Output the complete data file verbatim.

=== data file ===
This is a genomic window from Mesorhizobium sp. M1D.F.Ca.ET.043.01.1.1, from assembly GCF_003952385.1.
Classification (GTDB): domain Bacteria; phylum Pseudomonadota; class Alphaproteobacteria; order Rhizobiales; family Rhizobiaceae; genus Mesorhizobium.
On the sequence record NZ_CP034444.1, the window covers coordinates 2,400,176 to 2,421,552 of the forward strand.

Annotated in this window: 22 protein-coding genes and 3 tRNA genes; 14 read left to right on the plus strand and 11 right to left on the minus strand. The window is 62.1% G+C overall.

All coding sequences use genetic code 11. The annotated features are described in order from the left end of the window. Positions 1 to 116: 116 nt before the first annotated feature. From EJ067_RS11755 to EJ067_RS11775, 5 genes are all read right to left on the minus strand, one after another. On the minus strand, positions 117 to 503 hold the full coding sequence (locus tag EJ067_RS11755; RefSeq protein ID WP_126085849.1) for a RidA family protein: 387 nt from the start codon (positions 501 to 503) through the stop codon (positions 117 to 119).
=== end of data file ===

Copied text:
This is a genomic window from Mesorhizobium sp. M1D.F.Ca.ET.043.01.1.1, from assembly GCF_003952385.1.
Classification (GTDB): domain Bacteria; phylum Pseudomonadota; class Alphaproteobacteria; order Rhizobiales; family Rhizobiaceae; genus Mesorhizobium.
On the sequence record NZ_CP034444.1, the window covers coordinates 2,400,176 to 2,421,552 of the forward strand.

Annotated in this window: 22 protein-coding genes and 3 tRNA genes; 14 read left to right on the plus strand and 11 right to left on the minus strand. The window is 62.1% G+C overall.

All coding sequences use genetic code 11. The annotated features are described in order from the left end of the window. Positions 1 to 116: 116 nt before the first annotated feature. From EJ067_RS11755 to EJ067_RS11775, 5 genes are all read right to left on the minus strand, one after another. On the minus strand, positions 117 to 503 hold the full coding sequence (locus tag EJ067_RS11755; RefSeq protein ID WP_126085849.1) for a RidA family protein: 387 nt from the start codon (positions 501 to 503) through the stop codon (positions 117 to 119).